Bus riders shout about the plague in America,

how God, family & faith are the ways to get through.

She believes in holy shit & science.

She steps out of the bus without touching anything,

except her iced venti tea, & a paper straw covering

she twists around & around in her left fingers,

as if it were prayer beads or a Catholic rosary.

Praying for an empty street at Skillman Ave.,

she breathes a masked sigh of relief; a new day begins!

As she surveys a crammed Queens Boulevard ahead—

the world is still moving along,

even when most people are staying still.   

Police officers crowd around 

in the Grand Central Station mezzanine.

Two of them board the 7 train, 

partially masked, their noses visible.

In the subway car, to my right, 

a woman speaks to her daughter in Spanish, 

her face in full view.

Does she see the police officers in the back?

Does she care at all about the rest of us?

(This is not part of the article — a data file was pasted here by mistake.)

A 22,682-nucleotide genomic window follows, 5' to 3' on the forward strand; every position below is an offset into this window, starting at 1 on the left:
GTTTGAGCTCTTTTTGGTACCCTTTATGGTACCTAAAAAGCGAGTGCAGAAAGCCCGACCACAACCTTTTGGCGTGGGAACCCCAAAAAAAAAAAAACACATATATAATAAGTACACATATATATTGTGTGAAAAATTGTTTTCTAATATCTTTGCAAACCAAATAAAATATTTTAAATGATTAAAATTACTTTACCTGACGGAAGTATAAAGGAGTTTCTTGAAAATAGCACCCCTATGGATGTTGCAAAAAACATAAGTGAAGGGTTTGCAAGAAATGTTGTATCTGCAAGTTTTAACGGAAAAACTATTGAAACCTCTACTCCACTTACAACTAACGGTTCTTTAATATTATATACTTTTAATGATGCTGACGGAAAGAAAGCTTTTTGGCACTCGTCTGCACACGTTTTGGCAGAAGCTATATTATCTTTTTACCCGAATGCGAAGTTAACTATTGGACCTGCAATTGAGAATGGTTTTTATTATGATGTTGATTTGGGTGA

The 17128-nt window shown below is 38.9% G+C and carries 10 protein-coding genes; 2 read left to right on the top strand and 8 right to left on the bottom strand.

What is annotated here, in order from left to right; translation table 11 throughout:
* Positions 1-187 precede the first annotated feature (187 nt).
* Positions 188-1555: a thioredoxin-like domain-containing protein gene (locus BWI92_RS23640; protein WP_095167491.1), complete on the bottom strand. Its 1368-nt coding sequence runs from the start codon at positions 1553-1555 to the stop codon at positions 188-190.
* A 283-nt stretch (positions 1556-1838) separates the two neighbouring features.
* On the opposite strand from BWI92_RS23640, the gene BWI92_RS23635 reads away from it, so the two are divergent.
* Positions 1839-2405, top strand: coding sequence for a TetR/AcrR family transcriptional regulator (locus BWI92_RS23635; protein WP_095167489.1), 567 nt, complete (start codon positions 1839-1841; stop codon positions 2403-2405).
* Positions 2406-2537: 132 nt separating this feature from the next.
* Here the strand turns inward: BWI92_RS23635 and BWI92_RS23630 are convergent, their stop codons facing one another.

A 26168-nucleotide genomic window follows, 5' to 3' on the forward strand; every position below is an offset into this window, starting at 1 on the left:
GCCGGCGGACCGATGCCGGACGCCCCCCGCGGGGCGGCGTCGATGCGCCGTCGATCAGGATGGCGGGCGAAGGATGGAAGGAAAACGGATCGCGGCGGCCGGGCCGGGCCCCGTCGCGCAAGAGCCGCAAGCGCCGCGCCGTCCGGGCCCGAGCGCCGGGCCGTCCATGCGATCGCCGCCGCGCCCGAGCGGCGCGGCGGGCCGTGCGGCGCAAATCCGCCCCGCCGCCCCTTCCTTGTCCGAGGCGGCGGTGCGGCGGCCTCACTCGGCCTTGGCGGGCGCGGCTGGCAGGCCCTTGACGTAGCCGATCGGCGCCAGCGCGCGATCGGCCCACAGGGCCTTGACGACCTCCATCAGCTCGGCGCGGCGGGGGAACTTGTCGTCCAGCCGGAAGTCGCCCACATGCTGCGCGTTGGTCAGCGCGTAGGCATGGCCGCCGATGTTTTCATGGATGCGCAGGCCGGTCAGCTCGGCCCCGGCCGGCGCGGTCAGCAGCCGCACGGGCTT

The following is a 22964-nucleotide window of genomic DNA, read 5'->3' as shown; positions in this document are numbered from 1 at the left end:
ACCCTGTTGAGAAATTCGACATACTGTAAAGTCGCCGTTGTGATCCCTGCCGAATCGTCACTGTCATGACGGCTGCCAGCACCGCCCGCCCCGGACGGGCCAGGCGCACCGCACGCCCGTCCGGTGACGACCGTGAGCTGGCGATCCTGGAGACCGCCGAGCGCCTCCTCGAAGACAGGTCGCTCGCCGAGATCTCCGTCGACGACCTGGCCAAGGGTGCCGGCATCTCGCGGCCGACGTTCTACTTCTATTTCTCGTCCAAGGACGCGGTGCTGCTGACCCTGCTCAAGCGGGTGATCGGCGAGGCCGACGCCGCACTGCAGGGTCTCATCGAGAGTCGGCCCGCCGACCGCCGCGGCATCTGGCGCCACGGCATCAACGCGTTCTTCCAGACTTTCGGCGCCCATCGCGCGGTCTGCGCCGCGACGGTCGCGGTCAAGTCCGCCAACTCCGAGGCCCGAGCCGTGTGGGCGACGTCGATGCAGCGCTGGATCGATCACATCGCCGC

Can she not breathe with a mask on?

I stay a safe distance from both conversations;

my mask snug on my face,

the train smells like cleaner.

Will we get cleaner?

Will strangers ever see my lips again?

Will I still be late for work? 

Thanks to the current climate,

I’m pliable as a piece of dough

made for baking—

Today’s heat

now saps all my energy; 

the extra weight 

has made me feel slower; 

fear has infected my system 

like simple gluten.

People are still making

sourdough bread,

posting it online, Zooming it…

I have no time or desire 

to make sourdough bread.


I feel sour in the head;


my body feels like bread—

& I need

to snap myself out of it;

to metaphorically

punch myself 

into a new attitude—

Next week

will be different;

us librarians

will be no longer resting 

& covered up with damp towels

in a bowl (or tub).

Our brains will be useful again,

but the air outside

is still shaken with certain illnesses.

The thought of it

sours me whole;

a lot of good bread

is already infected 

& where can we eat at work?